OpenVPN protocol was released a whopping 14 years ago all the way back on the 13th of May 2001. It was created by one James Yonan and was published under the GPL or GNU General Public Licence meaning anybody can use, study or modify the contents (hence ‘Open’VPN). OpenVPN uses a custom crafted security protocol that uses SSL/TLS for key exchanges.
OpenVPN protocol is available on pretty much any operating system, Windows, Mac and the various forms of Linux are all pretty much guaranteed to be supported using some additional software as this protocol is not built in. That is the beauty I feel of OpenVPN is due to its open source nature, it allows the community to really come together and improve the initial product, something you can’t really get with something like L2TP for example that is kept a close secret to the companies involved in its creation.
What are the advantages to the OpenVPN protocol?
Well there are many, as I mentioned above the fact it is available on many platforms is a good start, it is even available on the likes of DD-WRT. OpenVPN protocol is also available on mobile platforms such as iOS and Android, though it requires its own app to function. Not only is the support good but the actual encryption and authentication is top notch. OpenVPN allows for peers to authenticate each other with a multitude of methods, things like a pre shared key, certificate or simple username and password are all supported and help add to the flexibility of the protocol. As for encryption OpenVPN makes use of the OpenSSL library with 256-bit Encryption. OpenVPN runs a custom made security protocol that is based on both SSL and TLS.
Are there any disadvantages to the OpenVPN protocol?
There are a few but nothing really privacy destroying. The one problem that many see with OpenVPN is the fact it is not natively supported on anything, it always requires third party software in order to function. To many this is not a problem but sometimes there are situations where installing another piece of software isn’t viable. Another problem for some is the lack of a proper GUI of some sort, all connections are made through certificates that have to be manually edited via something like notepad. All the GUI does is essentially a connection manager, through it you can connect to your premade OpenVPN connection profiles. It exists in your desktop tray and you right click it to give you a drop down list of options.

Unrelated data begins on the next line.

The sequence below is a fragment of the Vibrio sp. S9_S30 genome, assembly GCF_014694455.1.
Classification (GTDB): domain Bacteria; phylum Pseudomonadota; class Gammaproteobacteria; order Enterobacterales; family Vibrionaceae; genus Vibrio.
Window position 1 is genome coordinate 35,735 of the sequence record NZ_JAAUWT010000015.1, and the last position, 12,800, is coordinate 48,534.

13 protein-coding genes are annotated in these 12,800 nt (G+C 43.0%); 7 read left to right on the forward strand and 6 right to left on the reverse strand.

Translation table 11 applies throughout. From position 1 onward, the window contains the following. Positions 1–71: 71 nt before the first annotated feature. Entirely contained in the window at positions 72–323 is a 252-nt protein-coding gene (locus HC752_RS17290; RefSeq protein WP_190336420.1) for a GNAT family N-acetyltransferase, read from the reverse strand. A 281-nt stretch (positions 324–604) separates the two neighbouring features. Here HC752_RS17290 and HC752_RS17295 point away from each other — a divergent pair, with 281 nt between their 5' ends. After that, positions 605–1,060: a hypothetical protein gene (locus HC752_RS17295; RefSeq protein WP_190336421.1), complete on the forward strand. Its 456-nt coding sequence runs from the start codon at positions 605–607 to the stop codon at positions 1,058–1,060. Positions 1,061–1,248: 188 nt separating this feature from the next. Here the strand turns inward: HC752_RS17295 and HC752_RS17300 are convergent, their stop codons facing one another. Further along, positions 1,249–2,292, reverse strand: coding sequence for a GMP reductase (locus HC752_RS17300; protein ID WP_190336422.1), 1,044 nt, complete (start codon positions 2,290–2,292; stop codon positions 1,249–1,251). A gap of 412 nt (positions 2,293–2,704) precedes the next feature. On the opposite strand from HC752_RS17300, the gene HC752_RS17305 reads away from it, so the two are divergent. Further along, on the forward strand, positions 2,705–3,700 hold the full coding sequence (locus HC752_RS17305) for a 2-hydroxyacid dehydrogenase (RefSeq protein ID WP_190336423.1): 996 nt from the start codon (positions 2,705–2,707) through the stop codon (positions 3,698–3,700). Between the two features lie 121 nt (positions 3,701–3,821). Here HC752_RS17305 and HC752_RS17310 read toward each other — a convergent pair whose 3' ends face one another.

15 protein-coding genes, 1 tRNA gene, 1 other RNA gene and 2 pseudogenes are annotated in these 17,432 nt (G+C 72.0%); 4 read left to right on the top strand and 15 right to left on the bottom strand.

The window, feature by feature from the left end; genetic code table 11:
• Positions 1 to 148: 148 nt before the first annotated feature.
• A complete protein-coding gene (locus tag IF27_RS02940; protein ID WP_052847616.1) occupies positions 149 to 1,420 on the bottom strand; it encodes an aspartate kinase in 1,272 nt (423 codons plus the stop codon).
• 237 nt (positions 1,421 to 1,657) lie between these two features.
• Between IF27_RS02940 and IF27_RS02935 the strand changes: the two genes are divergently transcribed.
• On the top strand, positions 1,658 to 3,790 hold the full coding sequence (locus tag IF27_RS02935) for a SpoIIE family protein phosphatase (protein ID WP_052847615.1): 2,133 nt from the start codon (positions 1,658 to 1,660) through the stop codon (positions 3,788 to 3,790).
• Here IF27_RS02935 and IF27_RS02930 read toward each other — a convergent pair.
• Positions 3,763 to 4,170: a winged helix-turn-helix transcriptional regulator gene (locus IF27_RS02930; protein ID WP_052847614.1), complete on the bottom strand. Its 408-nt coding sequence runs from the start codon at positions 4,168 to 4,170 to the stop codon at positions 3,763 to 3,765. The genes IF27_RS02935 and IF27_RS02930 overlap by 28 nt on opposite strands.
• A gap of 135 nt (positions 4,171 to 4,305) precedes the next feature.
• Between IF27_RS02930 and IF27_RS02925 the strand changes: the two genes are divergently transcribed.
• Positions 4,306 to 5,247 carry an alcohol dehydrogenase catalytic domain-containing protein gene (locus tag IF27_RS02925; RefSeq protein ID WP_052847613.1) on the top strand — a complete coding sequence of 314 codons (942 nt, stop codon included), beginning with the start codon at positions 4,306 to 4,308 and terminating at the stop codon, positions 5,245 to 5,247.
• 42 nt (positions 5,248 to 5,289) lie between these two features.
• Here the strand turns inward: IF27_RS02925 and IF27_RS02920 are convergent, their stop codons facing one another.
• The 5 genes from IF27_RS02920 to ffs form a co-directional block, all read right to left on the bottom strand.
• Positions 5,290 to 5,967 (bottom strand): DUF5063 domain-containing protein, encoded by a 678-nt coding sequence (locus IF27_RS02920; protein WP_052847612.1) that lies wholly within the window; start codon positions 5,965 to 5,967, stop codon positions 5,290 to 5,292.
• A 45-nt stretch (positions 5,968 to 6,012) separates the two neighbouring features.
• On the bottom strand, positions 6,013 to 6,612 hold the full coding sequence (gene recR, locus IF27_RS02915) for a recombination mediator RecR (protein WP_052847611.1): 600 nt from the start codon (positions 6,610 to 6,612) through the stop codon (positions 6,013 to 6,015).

I feel that OpenVPN is the perfect blend of usability and privacy, the protocol does not destroy your speed and it does so whilst keeping you very secure. If you are looking for a good balance of speed and security then you cannot go wrong with OpenVPN, though it is worth noting that if you are on Windows, SoftEther is a healty alternative with some extra features and a GUI tailored more towards the novice user.
Quicklook Advantages and Disadvantages of OpenVPN Protocol
- Platform availability
- Secure and flexible Authentication
- High levels of encryption
- Good speed and security balance
- No native support
- Limited GUI
- Connections require notepad editing